First, what’s actually in the deal? Last Friday, Saudi Arabia and Iran announced that they had agreed to restore full diplomatic ties within two months after China stepped in to mediate a deal. While the announcement was light on details, Riyadh and Tehran have broadly committed to reopening diplomatic missions in each other's capitals, as well as to activate security arrangements, though it is unclear exactly how they would stamp out proxy wars in places like Yemen, Syria, Lebanon, and Iraq, where they have divergent interests.
While the two states have long been divided over competing visions of Islam and vied for regional dominance, diplomatic relations were severed entirely in 2016 after the execution of a Shiite cleric in Saudi Arabia prompted Iranian protesters to storm the Saudi mission in Tehran.
If diplomatic breakthroughs come and go, why is this one such a big deal? First, whether in the schoolyard or at the negotiating table in Geneva, it’s always a feat when two sides that seemingly hate each other say they’re willing to patch things up.
What’s more, when it comes to moderating Mideast rivalries and inserting oneself in the region’s affairs – whether wanted or unwanted – the US has almost always played the part. This time, however, China, which is in the increasingly rare position of having warm ties with both Riyadh and Tehran, stepped in at the eleventh hour to see negotiations, previously led by Iraq and Oman, over the finish line.
Who wants what? China isn’t necessarily interested in taking up the mantle of Mideast security guarantor, says Simon Henderson, an expert on Gulf and energy policy at The Washington Institute. “I think that China is focused on displacing the US rather than being embroiled in managing Gulf schisms,” he says.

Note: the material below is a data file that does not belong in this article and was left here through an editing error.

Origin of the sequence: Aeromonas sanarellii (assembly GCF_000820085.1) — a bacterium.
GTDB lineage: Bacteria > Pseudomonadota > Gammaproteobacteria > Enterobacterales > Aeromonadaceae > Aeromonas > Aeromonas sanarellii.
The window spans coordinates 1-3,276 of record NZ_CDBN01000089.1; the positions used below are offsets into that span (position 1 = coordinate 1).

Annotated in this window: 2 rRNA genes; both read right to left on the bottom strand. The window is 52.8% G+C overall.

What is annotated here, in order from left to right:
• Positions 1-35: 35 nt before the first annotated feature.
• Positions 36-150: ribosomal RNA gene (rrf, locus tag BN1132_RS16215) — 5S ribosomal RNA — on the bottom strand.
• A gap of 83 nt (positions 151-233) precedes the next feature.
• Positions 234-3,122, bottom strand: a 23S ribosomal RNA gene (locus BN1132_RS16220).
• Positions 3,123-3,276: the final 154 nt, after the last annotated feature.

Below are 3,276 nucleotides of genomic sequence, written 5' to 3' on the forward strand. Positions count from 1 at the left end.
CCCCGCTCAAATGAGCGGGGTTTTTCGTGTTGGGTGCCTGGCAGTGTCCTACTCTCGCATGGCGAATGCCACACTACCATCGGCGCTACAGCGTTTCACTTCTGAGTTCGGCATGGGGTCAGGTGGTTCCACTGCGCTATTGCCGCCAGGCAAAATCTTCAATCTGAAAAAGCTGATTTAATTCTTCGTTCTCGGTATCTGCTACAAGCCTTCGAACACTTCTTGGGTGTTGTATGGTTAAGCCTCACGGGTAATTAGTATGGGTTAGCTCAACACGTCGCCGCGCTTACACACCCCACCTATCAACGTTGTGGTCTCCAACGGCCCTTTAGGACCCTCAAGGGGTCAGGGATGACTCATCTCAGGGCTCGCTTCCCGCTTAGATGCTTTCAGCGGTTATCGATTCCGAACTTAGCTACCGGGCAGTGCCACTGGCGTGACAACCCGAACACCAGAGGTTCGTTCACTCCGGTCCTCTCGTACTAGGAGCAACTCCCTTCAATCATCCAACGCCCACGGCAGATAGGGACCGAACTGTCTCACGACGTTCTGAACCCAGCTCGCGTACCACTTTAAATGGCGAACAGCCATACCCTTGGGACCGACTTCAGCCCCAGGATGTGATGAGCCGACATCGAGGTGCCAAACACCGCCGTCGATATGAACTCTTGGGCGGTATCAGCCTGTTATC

Moreover, for Iran, the perks of such a détente are more or less clear. Having faced a recent popular uprising at home – which it initially blamed on the Saudis for orchestrating (not true!) – combined with a deepening currency crisis and having very few friends to turn to, a cold peace with the richest Gulf state could eventually give its economy some breathing room.
Less clear, however, is why the Saudis – who have long enjoyed a very complicated partnership with the US while sounding the alarm on Iran’s menacing nuclear ambitions – are willing to back the deal in good faith with few security guarantees.
Deteriorating Saudi-US ties: Desperate times call for desperate measures. Riyadh has long perceived Tehran – and its regional proxies in Yemen, Lebanon, and elsewhere – to be its biggest security threat. This view was fortified in 2019 when Iranian-backed groups in Yemen fired missiles on Saudi oil infrastructure, temporarily knocking out a whopping 5% of global oil supplies.
Riyadh was furious that its friend in the White House – former President Donald Trump – first said that the US was “locked and loaded” to respond to the attack, but then proceeded to do … nothing. The Kingdom’s view that it could not rely on the US to have its back was reinforced in 2020, when then-presidential candidate Joe Biden vowed to make Riyadh a “pariah.”